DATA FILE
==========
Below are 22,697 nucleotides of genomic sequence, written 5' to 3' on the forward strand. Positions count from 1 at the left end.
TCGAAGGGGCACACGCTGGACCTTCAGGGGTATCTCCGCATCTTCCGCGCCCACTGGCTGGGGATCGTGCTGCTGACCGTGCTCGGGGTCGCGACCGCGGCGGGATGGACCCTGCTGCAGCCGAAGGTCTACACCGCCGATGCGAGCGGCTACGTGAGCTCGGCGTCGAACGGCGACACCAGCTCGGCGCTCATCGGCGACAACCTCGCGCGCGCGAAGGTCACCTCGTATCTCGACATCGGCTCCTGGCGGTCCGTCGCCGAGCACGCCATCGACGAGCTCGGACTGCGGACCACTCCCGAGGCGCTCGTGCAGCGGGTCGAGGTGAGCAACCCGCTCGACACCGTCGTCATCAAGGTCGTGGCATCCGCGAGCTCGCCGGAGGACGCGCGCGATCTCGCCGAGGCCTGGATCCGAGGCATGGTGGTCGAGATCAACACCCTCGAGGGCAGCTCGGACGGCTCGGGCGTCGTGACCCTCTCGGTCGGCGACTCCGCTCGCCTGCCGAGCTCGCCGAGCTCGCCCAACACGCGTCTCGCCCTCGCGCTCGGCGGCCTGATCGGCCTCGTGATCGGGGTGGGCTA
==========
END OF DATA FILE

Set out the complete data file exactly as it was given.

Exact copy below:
Below are 22,697 nucleotides of genomic sequence, written 5' to 3' on the forward strand. Positions count from 1 at the left end.
TCGAAGGGGCACACGCTGGACCTTCAGGGGTATCTCCGCATCTTCCGCGCCCACTGGCTGGGGATCGTGCTGCTGACCGTGCTCGGGGTCGCGACCGCGGCGGGATGGACCCTGCTGCAGCCGAAGGTCTACACCGCCGATGCGAGCGGCTACGTGAGCTCGGCGTCGAACGGCGACACCAGCTCGGCGCTCATCGGCGACAACCTCGCGCGCGCGAAGGTCACCTCGTATCTCGACATCGGCTCCTGGCGGTCCGTCGCCGAGCACGCCATCGACGAGCTCGGACTGCGGACCACTCCCGAGGCGCTCGTGCAGCGGGTCGAGGTGAGCAACCCGCTCGACACCGTCGTCATCAAGGTCGTGGCATCCGCGAGCTCGCCGGAGGACGCGCGCGATCTCGCCGAGGCCTGGATCCGAGGCATGGTGGTCGAGATCAACACCCTCGAGGGCAGCTCGGACGGCTCGGGCGTCGTGACCCTCTCGGTCGGCGACTCCGCTCGCCTGCCGAGCTCGCCGAGCTCGCCCAACACGCGTCTCGCCCTCGCGCTCGGCGGCCTGATCGGCCTCGTGATCGGGGTGGGCTA